There are many common myths regarding addiction, including the idea that addiction is simply a choice and can easily be overcome if desired. This is simply not the case. For many of those battling addiction, it once started as a simple prescription medication for pain, injury, or recovery after surgery that spiraled into dependence.
In truth, almost all addiction is a way of managing pain, whether it be physical or mental. When someone is suffering from chronic pain or injury or recovering from a surgical procedure, a doctor will often prescribe painkillers to help manage it. What many people don’t know, however, is that many of these prescription painkillers are highly addictive, even when taken correctly.
The risk of abuse is higher when an individual takes too much of the medication, takes someone else’s prescription, takes it in a different way than prescribed, or taking it when it is not necessary. Despite taking prescription painkillers as a way of managing physical pain, individuals may realize, over time, that it is also helping any emotional pain they may be holding. Individuals may not even realize the emotional issues they have, only that the medication is making them feel better- all over.
While the transition from prescription painkillers to heroin may seem like a stretch, it’s actually a much smaller step than you might imagine. Once the signs of addiction are displayed, doctors should stop prescribing the painkillers and recommend other pain management options. When the easy accessibility of prescription medication is taken away, the dependent individual will seek alternate ways of obtaining it.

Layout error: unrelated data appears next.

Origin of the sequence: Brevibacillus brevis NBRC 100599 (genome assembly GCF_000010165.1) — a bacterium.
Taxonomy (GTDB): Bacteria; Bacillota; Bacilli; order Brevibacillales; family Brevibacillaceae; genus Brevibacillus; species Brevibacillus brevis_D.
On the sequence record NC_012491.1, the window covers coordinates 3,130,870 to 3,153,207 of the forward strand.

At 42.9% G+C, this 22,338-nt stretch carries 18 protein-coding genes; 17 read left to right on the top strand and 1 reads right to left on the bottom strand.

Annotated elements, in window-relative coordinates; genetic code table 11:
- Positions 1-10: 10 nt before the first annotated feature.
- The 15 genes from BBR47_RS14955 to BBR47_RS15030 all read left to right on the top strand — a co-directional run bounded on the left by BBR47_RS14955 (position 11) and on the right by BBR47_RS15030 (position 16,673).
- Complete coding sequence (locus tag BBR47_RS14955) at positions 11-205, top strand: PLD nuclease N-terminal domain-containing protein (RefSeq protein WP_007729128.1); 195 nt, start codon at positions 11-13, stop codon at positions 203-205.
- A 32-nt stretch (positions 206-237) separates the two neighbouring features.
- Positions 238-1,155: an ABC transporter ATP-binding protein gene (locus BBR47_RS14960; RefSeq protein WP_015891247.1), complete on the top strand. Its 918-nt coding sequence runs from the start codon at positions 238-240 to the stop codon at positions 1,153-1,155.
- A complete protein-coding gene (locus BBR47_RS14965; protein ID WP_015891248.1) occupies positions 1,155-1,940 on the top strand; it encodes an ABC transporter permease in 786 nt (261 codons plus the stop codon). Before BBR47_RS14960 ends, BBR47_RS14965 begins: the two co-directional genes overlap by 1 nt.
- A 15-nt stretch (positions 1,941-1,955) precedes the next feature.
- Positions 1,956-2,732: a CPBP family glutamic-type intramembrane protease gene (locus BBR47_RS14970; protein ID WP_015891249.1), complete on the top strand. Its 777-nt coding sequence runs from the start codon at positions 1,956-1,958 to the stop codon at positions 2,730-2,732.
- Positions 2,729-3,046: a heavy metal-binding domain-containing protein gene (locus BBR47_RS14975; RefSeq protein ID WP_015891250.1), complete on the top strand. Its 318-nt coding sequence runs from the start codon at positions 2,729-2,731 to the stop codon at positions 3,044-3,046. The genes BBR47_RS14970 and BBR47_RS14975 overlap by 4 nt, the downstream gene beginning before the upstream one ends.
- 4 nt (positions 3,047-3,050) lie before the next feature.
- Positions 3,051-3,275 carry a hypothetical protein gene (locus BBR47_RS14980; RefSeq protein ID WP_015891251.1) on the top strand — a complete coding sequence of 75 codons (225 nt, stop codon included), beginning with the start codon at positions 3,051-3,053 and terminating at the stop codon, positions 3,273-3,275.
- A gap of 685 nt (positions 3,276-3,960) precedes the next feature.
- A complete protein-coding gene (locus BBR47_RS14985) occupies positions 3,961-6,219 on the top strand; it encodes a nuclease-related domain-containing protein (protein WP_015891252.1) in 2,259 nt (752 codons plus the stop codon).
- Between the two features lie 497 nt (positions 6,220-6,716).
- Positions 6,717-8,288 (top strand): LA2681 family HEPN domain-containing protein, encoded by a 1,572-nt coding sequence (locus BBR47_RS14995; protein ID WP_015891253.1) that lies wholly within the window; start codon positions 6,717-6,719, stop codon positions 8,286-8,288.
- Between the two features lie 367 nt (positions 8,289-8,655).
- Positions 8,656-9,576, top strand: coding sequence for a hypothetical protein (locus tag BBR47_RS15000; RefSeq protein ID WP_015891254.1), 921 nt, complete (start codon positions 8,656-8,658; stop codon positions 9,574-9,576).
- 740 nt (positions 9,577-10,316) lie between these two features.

At this point, individuals may turn to street suppliers for their medication. While they may be readily available on the street, they are costly. Contrarily, heroin is readily available and much less expensive while providing the same “relief” as prescription opiates. Prescription painkillers and heroin both operate on the reward center of the brain, allowing the individual to find the same effects they were searching for.
Although they have the same effects, prescription opioids and heroin have different risk factors. Because heroin is usually injected intravenously, it runs a higher risk of injection-related illnesses like HIV and hepatitis C. Heroin also often contains dangerous additives, such as sugars and starches. These have the potential to clog blood vessels and cause permanent damage to the lungs, liver, kidneys, or brain. There is also a risk of overdose when heroin slows or stops a person’s breathing. This decreases the amount of oxygen reaching the brain which could result in a coma or brain damage.
These are just a few potential circumstances that can inflict psychological or emotional pain on an individual. Mental health is extremely important to maintain, especially since it is a huge risk factor for someone on prescription painkillers. Because addiction is generally a way of managing physical and mental pain, there are a number of counseling and therapy methods that can be used to treat pain and addiction.
Times have certainly changed since the late 1990s when prescription opioid addiction rates began to rise. According to the National Institute on Drug Abuse, of people entering treatment for heroin addiction who began abusing opioids in the 1960s, more than 80 percent started with heroin. However, that changed when it was reported of those who began abusing opioids in the 2000s, 75 percent reported that their first opioid was a prescription drug.
In order to combat the opioid epidemic and reduce the rates or heroin addiction and overdose, it is important that the public stay educated. Addiction to prescription medication can happen to anyone, therefore increasing the risk of transitioning to more dangerous drugs like heroin. Taking prescription medications correctly and maintaining physical and mental health is critical in combating addiction.